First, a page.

Parkite drives his sled home
Park City’s Steve Holcomb admits that it was a little cold in the shadows of other Utah athletes at the Winter Olympics in Turin. After all, having been born and raised in Park City, he could never remember a time when he didn’t dream of making it to the Games.
First, it was ski racing that led his family to the decision to send him to the Winter School his junior year. Then, on breaks between classes Holcomb found himself standing outside to watch the bobsledders on the Utah Olympic Park (UOP) track. He began to think that one day he too could drive a sled.
The progression seemed almost natural with a lot of hard work and commitment mixed in, yet when he arrived in Italy, he was not prepared for the onslaught of media attention shed on numerous Utah athletes, and none on him. Sure, he was more than happy to be there, but still a little bit bummed.
But now it’s nine months and a new season later and Holcomb is suddenly in a whole new light. With the retirement of Olympic silver medallist Todd Hayes and his crew, Holcomb is suddenly "the man" on the U.S. Bobsled Team. He is driving the No. 1 two-man and four-man sleds and this weekend returns to his alma mater to slide in front of family of friends at the International Bobsleigh and Toboggan Federation (FIBT) World Cup Bobsled competition.
"We don’t come here very often," Holcomb said. "It’s special to come back to the track I learned on and nice to be in front of a home crowd"
Coming home is a rare treat for Holcomb who hasn’t been able to compete in his hometown since the bobsled competition was held on the track in the 2002 Olympic Winter Games.
"I would hope that people come to watch. It doesn’t come here too often," Holcomb said.
In fact, he jokes that his friend’s have no real proof of what he does when he leaves every winter, unless competitions are aired on television.
"It shows my friends I’m really doing something," Holcomb laughs.
Holcomb is hoping that he has somewhat of an edge over other drivers, although when racing against the best in the world there are no guarantees. Before the Olympics last year, Holcomb took about 200 runs on the UOP track, and spent his early years in the sport learning and training on the ice.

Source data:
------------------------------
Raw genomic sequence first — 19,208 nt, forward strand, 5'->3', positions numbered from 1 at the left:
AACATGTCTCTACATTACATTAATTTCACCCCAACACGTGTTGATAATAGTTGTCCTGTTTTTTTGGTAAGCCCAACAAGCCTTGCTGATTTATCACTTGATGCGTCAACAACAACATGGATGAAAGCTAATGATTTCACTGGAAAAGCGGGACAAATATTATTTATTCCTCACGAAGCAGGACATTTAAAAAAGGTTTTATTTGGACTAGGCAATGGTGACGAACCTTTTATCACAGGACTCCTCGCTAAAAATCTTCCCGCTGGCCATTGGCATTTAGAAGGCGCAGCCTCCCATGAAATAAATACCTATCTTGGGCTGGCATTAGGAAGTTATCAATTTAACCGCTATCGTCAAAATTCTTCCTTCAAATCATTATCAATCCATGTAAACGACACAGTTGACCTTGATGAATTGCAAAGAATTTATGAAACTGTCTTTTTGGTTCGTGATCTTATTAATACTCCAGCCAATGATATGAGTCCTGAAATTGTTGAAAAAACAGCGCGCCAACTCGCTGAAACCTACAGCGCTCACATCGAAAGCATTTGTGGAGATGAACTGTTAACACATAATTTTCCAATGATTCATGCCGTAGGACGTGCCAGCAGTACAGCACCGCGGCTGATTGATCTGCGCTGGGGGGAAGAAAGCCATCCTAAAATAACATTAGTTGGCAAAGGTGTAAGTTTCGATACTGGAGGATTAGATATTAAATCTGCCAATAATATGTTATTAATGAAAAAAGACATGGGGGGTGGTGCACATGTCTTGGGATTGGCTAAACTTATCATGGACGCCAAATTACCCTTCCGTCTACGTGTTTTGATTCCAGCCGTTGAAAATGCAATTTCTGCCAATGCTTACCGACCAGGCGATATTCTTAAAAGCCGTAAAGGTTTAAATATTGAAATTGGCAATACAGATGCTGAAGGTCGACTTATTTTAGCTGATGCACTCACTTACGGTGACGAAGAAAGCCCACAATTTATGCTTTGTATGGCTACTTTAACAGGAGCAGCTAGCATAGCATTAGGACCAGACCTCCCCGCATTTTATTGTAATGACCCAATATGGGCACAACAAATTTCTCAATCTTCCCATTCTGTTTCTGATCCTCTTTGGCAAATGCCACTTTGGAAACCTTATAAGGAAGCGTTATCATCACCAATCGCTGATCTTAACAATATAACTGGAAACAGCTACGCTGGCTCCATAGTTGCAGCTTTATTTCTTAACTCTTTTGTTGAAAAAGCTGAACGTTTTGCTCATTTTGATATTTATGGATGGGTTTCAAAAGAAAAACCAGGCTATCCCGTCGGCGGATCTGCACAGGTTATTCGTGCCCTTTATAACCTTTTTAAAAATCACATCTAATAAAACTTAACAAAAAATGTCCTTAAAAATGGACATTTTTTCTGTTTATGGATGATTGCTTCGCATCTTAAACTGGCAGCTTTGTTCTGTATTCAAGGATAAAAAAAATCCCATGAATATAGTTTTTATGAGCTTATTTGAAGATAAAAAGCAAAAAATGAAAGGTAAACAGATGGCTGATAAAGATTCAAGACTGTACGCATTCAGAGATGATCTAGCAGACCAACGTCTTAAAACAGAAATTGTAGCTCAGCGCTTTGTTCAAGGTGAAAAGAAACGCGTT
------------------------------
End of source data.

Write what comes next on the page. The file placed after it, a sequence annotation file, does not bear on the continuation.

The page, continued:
"I learned the tricks," Holcomb said. "It’s a quick track. The speed is fast and it’s short."
Holcomb first started as a driver six years ago after learning the ropes as a pusher the two previous years. He has been racing on the World Cup Circuit since 1999, with a break in 2001-2002 to perfect his driving technique. Holcomb still calls Park City his home base, but admits his days here are few and far between.
"It’s kind of a busy lifestyle," Holcomb said. "I haven’t seen many of my friends."
Holcomb’s father, Steve, still resides in Summit County and makes his home in Oakley. His mother, Jean Schaefer, has since moved to Colorado, but he expects both of them to spend the weekend up at the Park City track, along with other family members.
Even with the increased attention from both the U.S. coaches and his Park City fans, Holcomb says he is not worried about his performance this weekend. Right after Hayes left the sport, Holcomb thought that the increased pressure might change him, but thus far he says everything has literally and figuratively been running smoothly.
"I’m just doing what I do," Holcomb said. "The only thing is Todd isn’t around to learn from."
In fact, the goals Holcomb has set for himself and his push crew this season is winning a medal at the World Cup Championships in St. Moritz, Switzerland early next year, because that what matters to the U.S. Olympic Committee.
He explains that bobsled driving is a process, one that most coaches say will take about 10 years. Holcomb is only in year five and continue to learn with every race. He tries to stay focused on his personal improvement and refining his technique with every race.
"I let the coaches and team build themselves up, while I work on my own," Holcomb said.
Still, in the first year after the Olympics he says focus and determination among the entire team can be difficult at times. He spent the off-season in San Diego, Calif. with much of the team, taking advantage of the facilities used by the U.S.A. Track and Field Association. Last week, in Calgary at the first World Cup tour stop of the season, Holcomb and his pusher Brock Kreitzburg slid to second place in the two-man event and he hopes to have similar results here.
Even if Holcomb and his crew don’t post a podium finish, just being on his home track reminds him of where he’s come from to finally lead the American team.
"Never once did I think I’d be where I am now," Holcomb said. "The possibilities are endless."
But standing at the top of the track, Holcomb isn’t thinking about the past or the future. He’s just happy to be home.
"This is such a great place to be," Holcomb said. "How could you not love Park City?"
The FIBT World Cup Bobsled event will conclude Saturday, Dec. 9 with the four-man race from 4-7 p.m. on the UOP track. Admission is free.
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The missing man, Kyle S. Wimpenny, of Boise, Idaho, left for a backpacking trip Sunday, Sept. 13 and was supposed to return home Wednesday, Sept. 16.